Friday, November 2, 2018

DSKY substitute as complete as I could get it before flying to work on AGC


Final construction and testing of the DSKY substitute

I finally finished building all the input interface boards that will safely and compatibly hook the Apollo Guidance Computer outputs based on 28V logic levels with the Arduino Mega 2560 driving the DSKY substitute.

This took half of the morning to wrap up. Twenty four components and ten wires are soldered on the board, which has no traces so the component leads have to bend over to form connections. I then had to inspect all of them for shorts or other errors.

Fifteen of the input circuits hook directly to Arduino input pins. Another eight input circuits are hooked to an I/O expander board on the I2C chain. All eight of the output circuits run through an 8 channel relay board that makes use of my output interface board.

I finished up the wiring of the second 8 channel relay board, which is used to interrupt the cathodes of the 7-segment displays and LEDs to make them flash. A small board gates a 1.5Hz signal through to the relay triggers when the control signal from the AGC is on. The relay clicks on and off to darken the displays.

I am having some difficulties getting the solid wire to hold in the relay board - the design of the connectors are a bit rickety. I tried folding the wire in a U shape, hoping that the two bits of wire would provide a flatter surface for the connector to hold. That did the trick.

The only displays that flash are Operator Error and Key Release caution lights, as well as the four digits of the Verb and Noun displays.That requires six of the eight relays on the board to interrupt their cathodes.

I struggled to find a way to mount the main breadboard panel with the displays and lights  raised off the tabletop, to allow all the support boards and wires to be tucked under or made less visible. Perhaps I could tilt it vertically to the same orientation as a real DSKY, I thought. The keyboard should be at the same level as the display and stationed appropriately.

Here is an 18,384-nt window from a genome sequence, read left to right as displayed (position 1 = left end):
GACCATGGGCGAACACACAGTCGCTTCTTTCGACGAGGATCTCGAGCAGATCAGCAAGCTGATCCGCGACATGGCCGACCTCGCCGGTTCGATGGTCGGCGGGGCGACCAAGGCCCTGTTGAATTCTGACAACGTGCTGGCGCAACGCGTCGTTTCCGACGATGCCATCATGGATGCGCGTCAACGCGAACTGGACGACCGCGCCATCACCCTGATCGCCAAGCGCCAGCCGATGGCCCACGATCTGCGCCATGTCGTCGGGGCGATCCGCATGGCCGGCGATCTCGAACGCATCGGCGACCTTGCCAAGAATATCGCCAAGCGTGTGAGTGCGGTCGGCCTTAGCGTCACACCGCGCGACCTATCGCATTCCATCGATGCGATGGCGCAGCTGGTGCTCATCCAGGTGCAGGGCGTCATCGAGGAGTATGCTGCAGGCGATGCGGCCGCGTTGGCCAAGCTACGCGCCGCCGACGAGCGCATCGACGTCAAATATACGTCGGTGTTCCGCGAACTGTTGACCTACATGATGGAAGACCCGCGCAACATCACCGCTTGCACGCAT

Cable ties were judiciously applied to neaten up the rats nest of wires between all the boards and modules of this prototype. Transporting this safely will be a major concern. My carry on bag will hold this and a few other fragile items; my laptop and all my other personal items will be wedged into a small 'personal bag'.

All the connections from the myriad of boards and breadboards came to a prototype shield and were soldered in place. Trying to align perhaps 70 pins across different headers to all slide into the female connector was quite challenging with all the wires soldered in place on the shield.

The shield was finally inserted over the Arduino and power was applied. Normally the DSKY comes up with blanks in all the displays and the caution and warning lights are extinguished. For the first tests, I put in some dummy values just to verify that the circuitry is working.

I verified I had fixed the bug that kept the keyboard scan routine from emitting any further keycodes after the first. There is a hardware issue with detection of keypresses in row 3 of the left keypad, something I will chase down and correct.

I did see values displaying and the relays working, although there is a lot of functionality I can't test without the driver since this code is watching 23 input lines and acting on them. These lines are unpowered because I didn't hook the input interface boards up to 28V for this test, meaning the input lines were floating. With power, they would either sit at 0 or 5V depending on the input wire.

I ran out of time - my flight to the location of the AGC is tomorrow morning. I had envisioned a full set of tests with the Arduino Uno test driver setup, but I will have to do that from my hotel room, in my spare time.

I carefully moved the unit and all its attached boards over to my carry-on, placing T-shirts between layers since I expect this may get a close inspection by TSA tomorrow.

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